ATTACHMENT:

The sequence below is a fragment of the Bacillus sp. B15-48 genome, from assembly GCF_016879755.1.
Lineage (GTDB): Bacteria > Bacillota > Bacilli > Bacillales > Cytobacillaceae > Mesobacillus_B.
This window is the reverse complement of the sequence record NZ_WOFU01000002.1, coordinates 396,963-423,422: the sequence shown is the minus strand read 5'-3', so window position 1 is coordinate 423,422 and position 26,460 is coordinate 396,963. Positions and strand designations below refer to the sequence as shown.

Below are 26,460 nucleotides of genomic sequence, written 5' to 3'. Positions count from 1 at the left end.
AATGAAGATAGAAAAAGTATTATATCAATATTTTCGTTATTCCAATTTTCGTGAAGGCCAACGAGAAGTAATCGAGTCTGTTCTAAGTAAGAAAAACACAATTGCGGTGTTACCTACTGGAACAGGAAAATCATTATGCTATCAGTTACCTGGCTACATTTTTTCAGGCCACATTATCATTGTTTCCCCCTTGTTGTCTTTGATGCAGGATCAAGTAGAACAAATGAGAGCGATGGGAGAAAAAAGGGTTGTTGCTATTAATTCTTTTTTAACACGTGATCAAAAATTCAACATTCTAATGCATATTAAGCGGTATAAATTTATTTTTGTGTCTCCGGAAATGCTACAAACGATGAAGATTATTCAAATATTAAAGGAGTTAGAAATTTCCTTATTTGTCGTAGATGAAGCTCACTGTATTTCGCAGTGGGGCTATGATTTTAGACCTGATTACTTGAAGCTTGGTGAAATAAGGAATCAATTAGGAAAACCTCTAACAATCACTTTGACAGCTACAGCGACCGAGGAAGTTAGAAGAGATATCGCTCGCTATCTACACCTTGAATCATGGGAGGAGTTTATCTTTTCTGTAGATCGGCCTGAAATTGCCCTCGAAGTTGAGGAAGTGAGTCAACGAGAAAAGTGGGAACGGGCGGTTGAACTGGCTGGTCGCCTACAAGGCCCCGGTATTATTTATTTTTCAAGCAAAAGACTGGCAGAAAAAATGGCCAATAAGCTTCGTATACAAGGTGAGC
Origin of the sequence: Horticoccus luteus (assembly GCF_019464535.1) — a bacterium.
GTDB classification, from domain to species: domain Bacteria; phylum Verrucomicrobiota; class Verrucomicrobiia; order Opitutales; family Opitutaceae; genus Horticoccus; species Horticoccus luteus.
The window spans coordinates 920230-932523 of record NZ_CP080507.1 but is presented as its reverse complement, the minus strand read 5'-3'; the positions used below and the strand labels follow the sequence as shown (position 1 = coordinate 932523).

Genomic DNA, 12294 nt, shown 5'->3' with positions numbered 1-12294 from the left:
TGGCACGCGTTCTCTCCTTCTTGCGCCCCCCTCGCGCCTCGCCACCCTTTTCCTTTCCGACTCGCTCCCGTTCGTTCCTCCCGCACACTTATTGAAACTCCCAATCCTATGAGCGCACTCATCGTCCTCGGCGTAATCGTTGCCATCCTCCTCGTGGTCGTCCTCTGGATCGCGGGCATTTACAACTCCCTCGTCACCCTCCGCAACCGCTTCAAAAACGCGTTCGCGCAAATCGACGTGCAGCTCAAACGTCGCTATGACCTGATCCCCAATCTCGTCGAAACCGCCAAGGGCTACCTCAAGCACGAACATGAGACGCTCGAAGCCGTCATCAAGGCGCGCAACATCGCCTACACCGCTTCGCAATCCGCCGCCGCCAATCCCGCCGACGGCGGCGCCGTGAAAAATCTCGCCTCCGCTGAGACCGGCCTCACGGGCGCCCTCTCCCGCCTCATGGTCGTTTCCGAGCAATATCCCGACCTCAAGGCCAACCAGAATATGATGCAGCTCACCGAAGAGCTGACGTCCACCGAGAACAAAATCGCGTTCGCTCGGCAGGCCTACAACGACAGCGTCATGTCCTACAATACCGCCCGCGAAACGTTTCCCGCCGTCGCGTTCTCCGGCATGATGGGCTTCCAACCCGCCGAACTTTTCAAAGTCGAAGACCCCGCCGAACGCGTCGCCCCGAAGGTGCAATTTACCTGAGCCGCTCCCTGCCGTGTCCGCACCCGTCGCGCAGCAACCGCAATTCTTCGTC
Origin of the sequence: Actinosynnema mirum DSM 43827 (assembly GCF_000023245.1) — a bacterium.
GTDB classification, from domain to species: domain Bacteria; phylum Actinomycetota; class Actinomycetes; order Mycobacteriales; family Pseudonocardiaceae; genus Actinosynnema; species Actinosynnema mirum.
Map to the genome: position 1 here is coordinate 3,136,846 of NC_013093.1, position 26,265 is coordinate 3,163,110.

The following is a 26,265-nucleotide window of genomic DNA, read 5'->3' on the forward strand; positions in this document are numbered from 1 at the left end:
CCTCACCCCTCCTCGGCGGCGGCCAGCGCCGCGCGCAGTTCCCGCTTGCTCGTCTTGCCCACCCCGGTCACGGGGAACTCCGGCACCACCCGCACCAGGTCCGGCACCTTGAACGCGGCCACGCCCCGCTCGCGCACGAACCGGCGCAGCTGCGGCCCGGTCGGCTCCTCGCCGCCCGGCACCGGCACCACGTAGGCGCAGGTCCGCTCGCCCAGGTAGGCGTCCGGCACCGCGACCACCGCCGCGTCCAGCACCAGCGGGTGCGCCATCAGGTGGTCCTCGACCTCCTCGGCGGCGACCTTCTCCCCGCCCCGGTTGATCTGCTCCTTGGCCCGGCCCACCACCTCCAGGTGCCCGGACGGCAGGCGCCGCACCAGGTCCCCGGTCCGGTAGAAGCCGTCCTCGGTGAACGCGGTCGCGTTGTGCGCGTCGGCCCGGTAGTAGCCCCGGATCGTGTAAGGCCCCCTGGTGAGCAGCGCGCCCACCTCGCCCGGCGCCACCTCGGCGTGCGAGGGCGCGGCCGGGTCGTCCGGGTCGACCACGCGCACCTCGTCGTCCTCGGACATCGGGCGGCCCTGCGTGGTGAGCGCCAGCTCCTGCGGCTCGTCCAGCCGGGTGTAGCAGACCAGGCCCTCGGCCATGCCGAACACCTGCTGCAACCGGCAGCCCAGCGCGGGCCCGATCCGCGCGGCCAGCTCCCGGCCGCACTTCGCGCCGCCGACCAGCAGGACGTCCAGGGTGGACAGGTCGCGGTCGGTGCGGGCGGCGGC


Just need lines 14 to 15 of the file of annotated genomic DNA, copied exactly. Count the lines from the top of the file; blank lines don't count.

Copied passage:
The following is a 26,265-nucleotide window of genomic DNA, read 5'->3' on the forward strand; positions in this document are numbered from 1 at the left end:
CCTCACCCCTCCTCGGCGGCGGCCAGCGCCGCGCGCAGTTCCCGCTTGCTCGTCTTGCCCACCCCGGTCACGGGGAACTCCGGCACCACCCGCACCAGGTCCGGCACCTTGAACGCGGCCACGCCCCGCTCGCGCACGAACCGGCGCAGCTGCGGCCCGGTCGGCTCCTCGCCGCCCGGCACCGGCACCACGTAGGCGCAGGTCCGCTCGCCCAGGTAGGCGTCCGGCACCGCGACCACCGCCGCGTCCAGCACCAGCGGGTGCGCCATCAGGTGGTCCTCGACCTCCTCGGCGGCGACCTTCTCCCCGCCCCGGTTGATCTGCTCCTTGGCCCGGCCCACCACCTCCAGGTGCCCGGACGGCAGGCGCCGCACCAGGTCCCCGGTCCGGTAGAAGCCGTCCTCGGTGAACGCGGTCGCGTTGTGCGCGTCGGCCCGGTAGTAGCCCCGGATCGTGTAAGGCCCCCTGGTGAGCAGCGCGCCCACCTCGCCCGGCGCCACCTCGGCGTGCGAGGGCGCGGCCGGGTCGTCCGGGTCGACCACGCGCACCTCGTCGTCCTCGGACATCGGGCGGCCCTGCGTGGTGAGCGCCAGCTCCTGCGGCTCGTCCAGCCGGGTGTAGCAGACCAGGCCCTCGGCCATGCCGAACACCTGCTGCAACCGGCAGCCCAGCGCGGGCCCGATCCGCGCGGCCAGCTCCCGGCCGCACTTCGCGCCGCCGACCAGCAGGACGTCCAGGGTGGACAGGTCGCGGTCGGTGCGGGCGGCGGC